Why Is Europe In No Hurry To Vaccinate?

Why Is Europe In No Hurry To Vaccinate?
Why Is Europe In No Hurry To Vaccinate?

Video: Why Is Europe In No Hurry To Vaccinate?

Video: More European countries halt the rollout of the Astrazeneca Covid-19 vaccine 2022, December
Anonim

More than two months have passed since the start of vaccination. And they were grafted - nothing at all. On average in Europe, in countries such as Germany, France, Italy and Spain, 3% of the population was vaccinated. In Bulgaria, Latvia, and even less - even a percentage is not recruited. Vaccination rates are "sluggish", writes Bloomberg.

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Investors are very worried about this. Slow vaccination threatens to disrupt the summer tourist season in Europe for the second time. Only by the end of summer, three-quarters of adult Europeans, necessary for herd immunity, can be vaccinated. This is two months later than planned. Such a delay would cost the EU economy up to $ 100 billion, Bloomberg experts calculated. Why is Europe slowing down vaccinations? In the EU, they talk about a shortage of drugs, interruptions and bureaucratic problems. Italy even blocked the export of the drug to Australia from its plant so that the AstraZenec vaccine would be available to the Italians themselves. France is going to make a similar decision. The shortage of vaccines is associated with the clumsy bureaucracy, explains Mikhail Tamm, associate professor at Moscow State University and the Higher School of Economics.

Mikhail Tamm Associate Professor at Moscow State University and the Higher School of Economics “Somehow we were sluggish and not very smart about purchasing in the early stages. They had such an idea that everything should be done by a single European Union pool, because if it is good in some countries and bad in others, it will be very politically bad, and this will create various tensions. Therefore, they instructed the European Commission to deal with this issue: to distribute vaccines between countries. And it didn't work out very well, apparently for purely bureaucratic reasons. Everything is bad here too: worse than in Europe. This is due primarily, apparently, to the fact that no one is campaigning for vaccination in any way sufficiently active."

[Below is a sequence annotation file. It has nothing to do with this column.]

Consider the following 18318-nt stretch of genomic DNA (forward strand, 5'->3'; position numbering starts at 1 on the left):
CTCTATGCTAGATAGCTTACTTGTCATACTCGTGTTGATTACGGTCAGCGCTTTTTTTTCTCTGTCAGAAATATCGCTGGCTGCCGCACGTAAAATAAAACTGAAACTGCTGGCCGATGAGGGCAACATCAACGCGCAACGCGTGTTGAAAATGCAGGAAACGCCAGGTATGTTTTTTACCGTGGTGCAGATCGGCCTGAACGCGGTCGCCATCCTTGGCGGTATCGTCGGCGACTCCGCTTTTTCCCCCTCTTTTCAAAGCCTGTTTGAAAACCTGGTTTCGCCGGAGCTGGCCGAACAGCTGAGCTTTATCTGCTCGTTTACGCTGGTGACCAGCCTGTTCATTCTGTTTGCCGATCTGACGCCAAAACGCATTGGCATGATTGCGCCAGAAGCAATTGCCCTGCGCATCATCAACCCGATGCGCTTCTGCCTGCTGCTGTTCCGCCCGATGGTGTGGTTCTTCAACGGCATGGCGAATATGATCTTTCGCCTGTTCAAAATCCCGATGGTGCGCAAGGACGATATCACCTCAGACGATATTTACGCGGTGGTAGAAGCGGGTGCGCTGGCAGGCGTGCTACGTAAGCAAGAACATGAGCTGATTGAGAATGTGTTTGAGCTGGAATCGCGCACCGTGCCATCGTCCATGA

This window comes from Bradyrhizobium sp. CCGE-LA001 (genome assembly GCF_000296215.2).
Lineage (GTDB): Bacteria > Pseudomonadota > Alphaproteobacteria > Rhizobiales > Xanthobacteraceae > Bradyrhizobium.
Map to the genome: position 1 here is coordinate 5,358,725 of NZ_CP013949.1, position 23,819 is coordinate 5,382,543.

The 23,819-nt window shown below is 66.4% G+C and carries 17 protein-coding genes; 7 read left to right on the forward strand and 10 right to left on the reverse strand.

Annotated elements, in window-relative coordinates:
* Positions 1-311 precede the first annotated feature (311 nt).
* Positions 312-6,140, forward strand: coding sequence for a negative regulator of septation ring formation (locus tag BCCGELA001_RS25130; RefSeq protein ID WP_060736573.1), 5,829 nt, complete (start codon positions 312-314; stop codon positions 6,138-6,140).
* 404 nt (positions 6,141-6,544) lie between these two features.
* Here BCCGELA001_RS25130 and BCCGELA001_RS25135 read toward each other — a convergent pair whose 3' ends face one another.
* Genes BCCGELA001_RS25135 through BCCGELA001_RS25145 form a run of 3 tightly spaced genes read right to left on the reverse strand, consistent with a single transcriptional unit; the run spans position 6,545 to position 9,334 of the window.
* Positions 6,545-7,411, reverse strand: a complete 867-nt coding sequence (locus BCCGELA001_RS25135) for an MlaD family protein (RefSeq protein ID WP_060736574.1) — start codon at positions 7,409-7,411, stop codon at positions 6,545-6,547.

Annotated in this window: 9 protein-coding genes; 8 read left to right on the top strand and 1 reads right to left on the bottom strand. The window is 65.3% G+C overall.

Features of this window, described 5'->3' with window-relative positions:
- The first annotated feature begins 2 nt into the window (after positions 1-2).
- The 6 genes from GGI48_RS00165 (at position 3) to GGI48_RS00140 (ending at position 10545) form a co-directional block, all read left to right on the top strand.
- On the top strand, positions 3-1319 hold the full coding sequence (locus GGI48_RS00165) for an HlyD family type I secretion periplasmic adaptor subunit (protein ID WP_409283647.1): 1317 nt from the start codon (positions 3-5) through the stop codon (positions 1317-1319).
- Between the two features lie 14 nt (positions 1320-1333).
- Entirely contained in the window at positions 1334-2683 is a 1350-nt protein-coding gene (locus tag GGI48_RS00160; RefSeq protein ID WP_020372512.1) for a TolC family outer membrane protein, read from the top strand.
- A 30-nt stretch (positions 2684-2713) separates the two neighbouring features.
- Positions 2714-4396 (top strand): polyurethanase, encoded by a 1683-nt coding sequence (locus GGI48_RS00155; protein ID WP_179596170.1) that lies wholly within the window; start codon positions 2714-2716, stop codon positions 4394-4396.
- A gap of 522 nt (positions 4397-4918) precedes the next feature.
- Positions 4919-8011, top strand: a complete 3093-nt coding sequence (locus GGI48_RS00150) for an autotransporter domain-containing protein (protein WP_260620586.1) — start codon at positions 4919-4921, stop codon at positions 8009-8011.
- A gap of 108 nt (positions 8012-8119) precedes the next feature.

In those European countries outside the EU, the vaccination situation is better. In Serbia, for example, almost 10% of citizens are vaccinated. The same percentage, by the way, is in the USA. Perhaps this is due to the fact that, in addition to the vaccines Pfizer, Modern and AstraZenec approved by the European Union, there is also the Russian Sputnik V in Serbia. The UK is generally the best in Europe. Every third inhabitant is vaccinated there. Israel became the leader in the world. There were vaccinated 40%. In Russia, the situation is worse - only about 3%, and this is not a matter of bureaucracy or small production capacities. It's just that compatriots do not consider it necessary to be vaccinated, and this is confirmed by sociologists. There have been reports of several deaths following the Pfizer vaccine. It has now become known that a woman has died in Austria after the AstraZenec vaccine. The authorities have banned the use of the suspicious party.

But the fears are in vain, says Ilya Yasny, PhD in Chemistry, head of scientific expertise of the Inbio Ventures pharmaceutical venture fund. No one has proven the link between vaccination and subsequent death.

Ilya Yasny, PhD in Chemistry, Head of Scientific Expertise of Inbio Ventures, a pharmaceutical venture fund “Until an investigation has been carried out, nothing can be asserted. Now they are vaccinating widely, and, purely according to statistics, if you vaccinate a million people, then among them within a week someone will die. Therefore, there is no cause for concern yet. On the contrary, I would recommend journalists not to focus on these cases, because this only sows mistrust in vaccines. Many have heard past reports of 21 retirees who have died since the introduction of Pfizer, but have not heard the message later that there was no link between the vaccine and the vaccine."

According to the calculations of scientists from the American University of Hopkins, who are monitoring the statistics of covid, by the end of this year, three quarters of the world's population will be vaccinated - what is needed for herd immunity. But these three quarters will not be evenly distributed around the world. Moreover, the vaccination must be repeated - as a rule, after six months. This means that not three quarters, but less than half, will be protected from coronavirus. And new parties will be required.

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